Печать

Research Report: Has field service finally made the move to the Cloud (part four)

Nov 4 • Features, Research • 1331 Views • No Comments on Research Report: Has field service finally made the move to the Cloud (part four)

Facebooktwittergoogle_plusredditpinterestlinkedintumblrmail

Having conducted exclusive research into the use of Cloud based Field Service Management Systems in 2015, Field Service News and ClickSoftware have once again teamed up and returned to the topic one year on to see just how their predictions based on last year’s findings have borne out. 

In part one of this series we looked at exactly what those predictions last year were as well as some of the headline findings of this year’s research. In part two of the series we explored the trends have emerged year on year plus Marina Stedman, Global Field Marketing Director, ClickSoftware offered her expert view as to what these trends mean for field service organisations. 

In the third part of the series we looked at whether security remains the biggest barrier to adoption for those reluctant to move to a Cloud based FSM solution and Paul Whitelam, VP of Product Marketing, ClickSoftware, offers his expert view on the survey as a whole also… 

Now in the concluding part of this feature we look at the benefits being felt by those who have moved to the Cloud, the remaining barriers to adoption and draw some overall conclusions


Click here to download the full research report now

The benefits of moving to the Cloud:

The benefits of Cloud based solutions, whether it be a FSM solution or another business tool, are by now very well documented.

Key benefits of the Cloud include: less reliance and strain on internal IT departments, more manageable costs, built in disaster recovery, scalability, and easier implementation both of the system initially and also of upgrades and updates.

But what are the key benefits that companies that have actually moved to a Cloud based FSM solution are experiencing, having made the switch away from on-premise software?

We asked our respondents to identify both the key drivers for them moving to the Cloud and the biggest benefit they have experienced since having made the switch.

Interestingly, our results showed there is some variance between the two, indicating that after making the move, companies are discovering different benefits to those that they originally expected.

Firstly, let’s look at the drivers for selecting a Cloud based FSM system.

The most commonly cited driver for moving to the Cloud was that Cloud solutions offer greater flexibility and scalability, which 86% of companies using Cloud based FSM systems cited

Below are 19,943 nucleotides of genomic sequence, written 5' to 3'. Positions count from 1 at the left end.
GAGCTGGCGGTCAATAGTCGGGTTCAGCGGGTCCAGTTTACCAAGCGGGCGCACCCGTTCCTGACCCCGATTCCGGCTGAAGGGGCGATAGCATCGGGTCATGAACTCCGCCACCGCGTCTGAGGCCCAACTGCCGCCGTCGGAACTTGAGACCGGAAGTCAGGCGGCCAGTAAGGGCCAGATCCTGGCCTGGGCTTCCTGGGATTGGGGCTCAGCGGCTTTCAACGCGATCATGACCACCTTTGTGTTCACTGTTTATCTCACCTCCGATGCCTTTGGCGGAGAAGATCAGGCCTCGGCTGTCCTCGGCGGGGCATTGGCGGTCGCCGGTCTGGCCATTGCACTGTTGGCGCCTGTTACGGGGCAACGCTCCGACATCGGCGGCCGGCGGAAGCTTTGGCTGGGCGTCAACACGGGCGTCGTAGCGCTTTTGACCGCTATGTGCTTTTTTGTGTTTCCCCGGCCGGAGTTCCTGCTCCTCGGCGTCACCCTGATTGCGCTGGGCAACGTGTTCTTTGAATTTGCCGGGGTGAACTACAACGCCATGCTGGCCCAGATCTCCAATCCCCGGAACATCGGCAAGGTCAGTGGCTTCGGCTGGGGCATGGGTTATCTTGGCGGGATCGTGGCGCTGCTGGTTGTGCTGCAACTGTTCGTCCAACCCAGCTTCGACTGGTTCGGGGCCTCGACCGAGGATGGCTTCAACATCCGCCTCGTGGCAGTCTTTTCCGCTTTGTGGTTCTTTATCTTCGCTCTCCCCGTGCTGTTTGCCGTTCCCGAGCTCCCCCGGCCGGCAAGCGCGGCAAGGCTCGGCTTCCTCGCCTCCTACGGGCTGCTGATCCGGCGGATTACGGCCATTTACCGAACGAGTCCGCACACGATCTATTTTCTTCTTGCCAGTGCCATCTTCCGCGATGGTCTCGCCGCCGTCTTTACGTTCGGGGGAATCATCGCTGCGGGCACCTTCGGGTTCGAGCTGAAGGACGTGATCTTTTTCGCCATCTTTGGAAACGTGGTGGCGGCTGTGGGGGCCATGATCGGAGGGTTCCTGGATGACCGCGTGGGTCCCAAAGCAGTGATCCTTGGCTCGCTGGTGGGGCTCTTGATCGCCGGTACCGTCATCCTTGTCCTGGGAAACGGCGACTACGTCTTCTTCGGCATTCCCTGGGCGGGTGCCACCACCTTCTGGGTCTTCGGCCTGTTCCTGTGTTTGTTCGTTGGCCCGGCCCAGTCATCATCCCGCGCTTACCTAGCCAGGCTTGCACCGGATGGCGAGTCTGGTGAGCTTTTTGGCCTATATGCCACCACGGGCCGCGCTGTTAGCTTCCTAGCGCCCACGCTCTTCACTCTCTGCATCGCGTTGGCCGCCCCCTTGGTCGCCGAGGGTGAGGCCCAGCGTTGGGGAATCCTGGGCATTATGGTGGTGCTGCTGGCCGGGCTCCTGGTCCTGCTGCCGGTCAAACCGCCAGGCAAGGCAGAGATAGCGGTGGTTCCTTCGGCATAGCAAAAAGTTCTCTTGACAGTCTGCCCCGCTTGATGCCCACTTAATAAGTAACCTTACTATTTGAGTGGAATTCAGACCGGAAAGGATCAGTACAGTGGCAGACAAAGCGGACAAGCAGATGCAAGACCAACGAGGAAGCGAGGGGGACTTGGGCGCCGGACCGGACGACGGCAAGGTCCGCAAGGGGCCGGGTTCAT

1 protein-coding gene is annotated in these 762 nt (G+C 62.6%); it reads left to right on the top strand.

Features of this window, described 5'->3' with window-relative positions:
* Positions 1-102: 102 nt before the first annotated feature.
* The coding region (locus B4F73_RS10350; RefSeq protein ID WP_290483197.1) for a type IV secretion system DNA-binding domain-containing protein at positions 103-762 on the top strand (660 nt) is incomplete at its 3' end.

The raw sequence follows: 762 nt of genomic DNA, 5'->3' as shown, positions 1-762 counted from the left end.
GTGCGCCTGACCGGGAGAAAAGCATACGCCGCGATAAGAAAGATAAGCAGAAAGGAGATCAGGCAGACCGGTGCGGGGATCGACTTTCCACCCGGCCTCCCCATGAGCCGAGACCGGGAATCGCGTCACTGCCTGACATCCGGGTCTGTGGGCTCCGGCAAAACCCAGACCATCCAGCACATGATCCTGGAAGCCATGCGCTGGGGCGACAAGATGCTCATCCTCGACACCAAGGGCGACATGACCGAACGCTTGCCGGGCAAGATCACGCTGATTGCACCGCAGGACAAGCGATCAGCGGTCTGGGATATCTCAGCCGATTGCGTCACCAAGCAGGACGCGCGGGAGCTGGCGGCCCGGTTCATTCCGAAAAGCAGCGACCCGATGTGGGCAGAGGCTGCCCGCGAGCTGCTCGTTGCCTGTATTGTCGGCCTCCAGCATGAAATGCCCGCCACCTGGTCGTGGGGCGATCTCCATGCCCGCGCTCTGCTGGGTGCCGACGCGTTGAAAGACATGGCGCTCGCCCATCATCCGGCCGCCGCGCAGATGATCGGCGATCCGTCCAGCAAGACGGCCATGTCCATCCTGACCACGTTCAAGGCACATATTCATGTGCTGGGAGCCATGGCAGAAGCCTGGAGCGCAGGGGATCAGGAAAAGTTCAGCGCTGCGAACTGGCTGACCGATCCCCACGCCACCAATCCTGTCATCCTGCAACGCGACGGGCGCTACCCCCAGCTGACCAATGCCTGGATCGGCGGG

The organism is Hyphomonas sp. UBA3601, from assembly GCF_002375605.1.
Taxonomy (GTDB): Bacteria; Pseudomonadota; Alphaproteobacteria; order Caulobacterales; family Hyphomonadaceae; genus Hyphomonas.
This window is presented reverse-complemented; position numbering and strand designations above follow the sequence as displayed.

The most commonly cited driver for moving to the Cloud was that Cloud solutions offer greater flexibility and scalability, which 86% of companies using Cloud based FSM systems cited as a reason for them opting for Cloud.

Other commonly cited factors in driving companies to the Cloud were ‘easy remote access’ and ‘less reliance on IT’ both of which were cited by 63% of companies.

Meanwhile, improved functionality was also widely acknowledged to be another important consideration with exactly half of respondents citing this as a benefit that drove their decision to move to the Cloud.

However, when we turn our attention to the actual benefits that companies have experienced after moving to a Cloud based FSM system – we see that improved functionality is in fact the most commonly cited benefit with over

two thirds of companies (71%) identifying this as the biggest single benefit realised.

Alongside this, improved productivity is equally common at 68% and more manageable costs were also widely cited, with over half (57%) of our respondents stating they saw this as a major benefit.

Given our assertion that the move to the Cloud is heavily tied to the replacement-cycle of FSM systems, and because improved functionality and productivity are the most commonly cited benefits, we think it reasonable to assume that many companies who have yet to update their systems are now facing a competitive disadvantage by not doing so.

Over two thirds (70%) of companies using on-premise FSM systems have had their systems for more than 3 years.

This argument could also be further supported when we look at how long those using on- premise FSM systems have had their current systems. In fact, over two thirds (70%) of companies using on-premise FSM systems have had their systems for more than 3 years.

The results undeniably prove that older systems are more likely to be on-premise, whilst more recently implemented systems will be Cloud based.

One of the widely cited benefits of Cloud based systems is the ease of installing system updates and the introduction of new features and functionality – and this is corroborated by the research findings as directly stated by those companies that have adopted Cloud based FSM systems.

In fact, this is highlighted perfectly by the fact that of those companies  have made the move to a Cloud based FSM system 100% stated they would recommend the Cloud over an on-premise equivalent – the second time running that Cloud based systems were given such an overwhelming endorsement.

Remaining barriers to adoption:

As we touched on above, our two previous studies into the use and appetite for Cloud computing as a platform for FSM systems found security to be the ever present elephant in the room.

However, this year, for the first time ever, concerns amongst those yet to move away from on-premise software to Cloud based equivalents have been as much about connectivity issues as they have around security.

Of course, the ability to access the internet is a fundamental tenant of Cloud computing, so it is of little wonder that as concerns around security lessen to then connectivity will become the most pressing concern for those debating a move to the Cloud.

Security fears then came in as the second biggest concern cited by a fifth (20%) of companies